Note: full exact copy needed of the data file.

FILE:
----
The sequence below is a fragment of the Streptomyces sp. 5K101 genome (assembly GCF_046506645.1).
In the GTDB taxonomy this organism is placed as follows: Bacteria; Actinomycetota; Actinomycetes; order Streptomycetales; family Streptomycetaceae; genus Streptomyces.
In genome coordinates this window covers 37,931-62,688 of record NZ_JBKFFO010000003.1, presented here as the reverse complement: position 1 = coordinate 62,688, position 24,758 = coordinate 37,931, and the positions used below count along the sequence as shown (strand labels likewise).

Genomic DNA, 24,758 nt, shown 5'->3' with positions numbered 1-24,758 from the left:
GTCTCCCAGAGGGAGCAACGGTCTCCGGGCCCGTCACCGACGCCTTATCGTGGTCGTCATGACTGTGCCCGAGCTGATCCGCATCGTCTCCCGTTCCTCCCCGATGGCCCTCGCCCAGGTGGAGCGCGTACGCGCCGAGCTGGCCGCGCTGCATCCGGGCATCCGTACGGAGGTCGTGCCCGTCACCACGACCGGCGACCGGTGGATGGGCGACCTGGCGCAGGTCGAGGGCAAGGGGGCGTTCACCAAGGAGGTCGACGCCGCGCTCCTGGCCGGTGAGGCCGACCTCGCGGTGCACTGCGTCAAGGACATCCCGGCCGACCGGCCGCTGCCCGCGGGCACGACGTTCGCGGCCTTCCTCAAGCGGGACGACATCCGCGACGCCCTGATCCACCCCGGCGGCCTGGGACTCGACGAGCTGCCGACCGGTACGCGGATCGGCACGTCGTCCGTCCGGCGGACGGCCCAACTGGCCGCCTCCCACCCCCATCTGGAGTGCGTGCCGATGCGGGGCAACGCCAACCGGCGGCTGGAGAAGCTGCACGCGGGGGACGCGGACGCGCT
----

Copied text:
The sequence below is a fragment of the Streptomyces sp. 5K101 genome (assembly GCF_046506645.1).
In the GTDB taxonomy this organism is placed as follows: Bacteria; Actinomycetota; Actinomycetes; order Streptomycetales; family Streptomycetaceae; genus Streptomyces.
In genome coordinates this window covers 37,931-62,688 of record NZ_JBKFFO010000003.1, presented here as the reverse complement: position 1 = coordinate 62,688, position 24,758 = coordinate 37,931, and the positions used below count along the sequence as shown (strand labels likewise).

Genomic DNA, 24,758 nt, shown 5'->3' with positions numbered 1-24,758 from the left:
GTCTCCCAGAGGGAGCAACGGTCTCCGGGCCCGTCACCGACGCCTTATCGTGGTCGTCATGACTGTGCCCGAGCTGATCCGCATCGTCTCCCGTTCCTCCCCGATGGCCCTCGCCCAGGTGGAGCGCGTACGCGCCGAGCTGGCCGCGCTGCATCCGGGCATCCGTACGGAGGTCGTGCCCGTCACCACGACCGGCGACCGGTGGATGGGCGACCTGGCGCAGGTCGAGGGCAAGGGGGCGTTCACCAAGGAGGTCGACGCCGCGCTCCTGGCCGGTGAGGCCGACCTCGCGGTGCACTGCGTCAAGGACATCCCGGCCGACCGGCCGCTGCCCGCGGGCACGACGTTCGCGGCCTTCCTCAAGCGGGACGACATCCGCGACGCCCTGATCCACCCCGGCGGCCTGGGACTCGACGAGCTGCCGACCGGTACGCGGATCGGCACGTCGTCCGTCCGGCGGACGGCCCAACTGGCCGCCTCCCACCCCCATCTGGAGTGCGTGCCGATGCGGGGCAACGCCAACCGGCGGCTGGAGAAGCTGCACGCGGGGGACGCGGACGCGCT